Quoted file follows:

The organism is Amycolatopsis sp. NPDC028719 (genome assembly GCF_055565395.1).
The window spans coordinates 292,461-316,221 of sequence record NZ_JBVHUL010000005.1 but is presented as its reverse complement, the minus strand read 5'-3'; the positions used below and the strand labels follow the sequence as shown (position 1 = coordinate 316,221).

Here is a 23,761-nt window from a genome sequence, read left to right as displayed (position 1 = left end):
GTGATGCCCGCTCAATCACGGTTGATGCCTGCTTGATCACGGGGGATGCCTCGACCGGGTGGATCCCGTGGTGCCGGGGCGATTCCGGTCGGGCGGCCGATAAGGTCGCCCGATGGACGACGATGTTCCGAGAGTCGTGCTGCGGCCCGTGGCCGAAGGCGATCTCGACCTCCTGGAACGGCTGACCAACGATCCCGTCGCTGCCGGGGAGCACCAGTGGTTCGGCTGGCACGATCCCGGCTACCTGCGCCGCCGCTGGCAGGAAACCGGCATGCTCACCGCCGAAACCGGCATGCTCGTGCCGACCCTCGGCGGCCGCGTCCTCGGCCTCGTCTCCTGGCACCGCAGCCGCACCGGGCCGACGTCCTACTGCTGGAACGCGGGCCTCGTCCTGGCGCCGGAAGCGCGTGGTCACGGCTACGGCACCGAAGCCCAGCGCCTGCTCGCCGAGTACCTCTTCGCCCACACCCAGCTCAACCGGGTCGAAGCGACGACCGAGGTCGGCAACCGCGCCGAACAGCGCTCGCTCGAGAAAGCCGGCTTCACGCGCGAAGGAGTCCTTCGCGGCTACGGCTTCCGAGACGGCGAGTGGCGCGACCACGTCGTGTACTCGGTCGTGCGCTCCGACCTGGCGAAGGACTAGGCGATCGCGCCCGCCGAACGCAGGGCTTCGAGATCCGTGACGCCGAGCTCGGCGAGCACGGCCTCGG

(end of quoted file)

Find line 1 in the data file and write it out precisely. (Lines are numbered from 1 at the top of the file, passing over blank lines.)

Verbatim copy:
The organism is Amycolatopsis sp. NPDC028719 (genome assembly GCF_055565395.1).